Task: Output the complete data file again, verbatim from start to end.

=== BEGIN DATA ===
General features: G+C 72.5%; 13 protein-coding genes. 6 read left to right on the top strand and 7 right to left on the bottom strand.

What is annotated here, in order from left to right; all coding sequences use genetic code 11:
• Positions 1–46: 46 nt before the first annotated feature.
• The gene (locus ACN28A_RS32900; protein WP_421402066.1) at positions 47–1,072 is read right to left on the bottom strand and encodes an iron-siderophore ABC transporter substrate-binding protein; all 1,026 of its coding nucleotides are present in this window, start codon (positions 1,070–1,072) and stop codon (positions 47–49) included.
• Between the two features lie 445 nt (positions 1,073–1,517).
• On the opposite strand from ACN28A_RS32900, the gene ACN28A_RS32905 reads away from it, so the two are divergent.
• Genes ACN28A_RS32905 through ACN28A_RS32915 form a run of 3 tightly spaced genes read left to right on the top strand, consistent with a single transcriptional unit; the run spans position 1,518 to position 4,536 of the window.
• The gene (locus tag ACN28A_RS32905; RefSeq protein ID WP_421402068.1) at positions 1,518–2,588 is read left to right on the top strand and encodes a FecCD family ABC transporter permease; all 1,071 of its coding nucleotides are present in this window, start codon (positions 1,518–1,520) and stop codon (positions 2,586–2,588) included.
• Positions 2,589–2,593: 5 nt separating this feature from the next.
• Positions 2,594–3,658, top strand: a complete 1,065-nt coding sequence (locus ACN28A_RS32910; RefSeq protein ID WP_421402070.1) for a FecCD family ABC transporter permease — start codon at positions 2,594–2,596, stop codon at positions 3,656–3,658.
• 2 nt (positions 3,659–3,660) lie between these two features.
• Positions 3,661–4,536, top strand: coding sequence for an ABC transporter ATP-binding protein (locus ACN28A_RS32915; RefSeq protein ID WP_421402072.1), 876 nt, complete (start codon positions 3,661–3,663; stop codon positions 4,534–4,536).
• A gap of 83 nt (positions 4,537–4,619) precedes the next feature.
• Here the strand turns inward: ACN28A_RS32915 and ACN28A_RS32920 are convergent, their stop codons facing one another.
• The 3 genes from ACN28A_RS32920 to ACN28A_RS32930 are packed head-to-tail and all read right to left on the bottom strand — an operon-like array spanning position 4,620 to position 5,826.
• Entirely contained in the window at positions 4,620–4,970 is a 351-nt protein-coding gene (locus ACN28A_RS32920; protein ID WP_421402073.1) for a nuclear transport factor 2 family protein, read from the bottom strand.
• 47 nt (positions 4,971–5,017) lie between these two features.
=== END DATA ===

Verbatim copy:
General features: G+C 72.5%; 13 protein-coding genes. 6 read left to right on the top strand and 7 right to left on the bottom strand.

What is annotated here, in order from left to right; all coding sequences use genetic code 11:
• Positions 1–46: 46 nt before the first annotated feature.
• The gene (locus ACN28A_RS32900; protein WP_421402066.1) at positions 47–1,072 is read right to left on the bottom strand and encodes an iron-siderophore ABC transporter substrate-binding protein; all 1,026 of its coding nucleotides are present in this window, start codon (positions 1,070–1,072) and stop codon (positions 47–49) included.
• Between the two features lie 445 nt (positions 1,073–1,517).
• On the opposite strand from ACN28A_RS32900, the gene ACN28A_RS32905 reads away from it, so the two are divergent.
• Genes ACN28A_RS32905 through ACN28A_RS32915 form a run of 3 tightly spaced genes read left to right on the top strand, consistent with a single transcriptional unit; the run spans position 1,518 to position 4,536 of the window.
• The gene (locus tag ACN28A_RS32905; RefSeq protein ID WP_421402068.1) at positions 1,518–2,588 is read left to right on the top strand and encodes a FecCD family ABC transporter permease; all 1,071 of its coding nucleotides are present in this window, start codon (positions 1,518–1,520) and stop codon (positions 2,586–2,588) included.
• Positions 2,589–2,593: 5 nt separating this feature from the next.
• Positions 2,594–3,658, top strand: a complete 1,065-nt coding sequence (locus ACN28A_RS32910; RefSeq protein ID WP_421402070.1) for a FecCD family ABC transporter permease — start codon at positions 2,594–2,596, stop codon at positions 3,656–3,658.
• 2 nt (positions 3,659–3,660) lie between these two features.
• Positions 3,661–4,536, top strand: coding sequence for an ABC transporter ATP-binding protein (locus ACN28A_RS32915; RefSeq protein ID WP_421402072.1), 876 nt, complete (start codon positions 3,661–3,663; stop codon positions 4,534–4,536).
• A gap of 83 nt (positions 4,537–4,619) precedes the next feature.
• Here the strand turns inward: ACN28A_RS32915 and ACN28A_RS32920 are convergent, their stop codons facing one another.
• The 3 genes from ACN28A_RS32920 to ACN28A_RS32930 are packed head-to-tail and all read right to left on the bottom strand — an operon-like array spanning position 4,620 to position 5,826.
• Entirely contained in the window at positions 4,620–4,970 is a 351-nt protein-coding gene (locus ACN28A_RS32920; protein ID WP_421402073.1) for a nuclear transport factor 2 family protein, read from the bottom strand.
• 47 nt (positions 4,971–5,017) lie between these two features.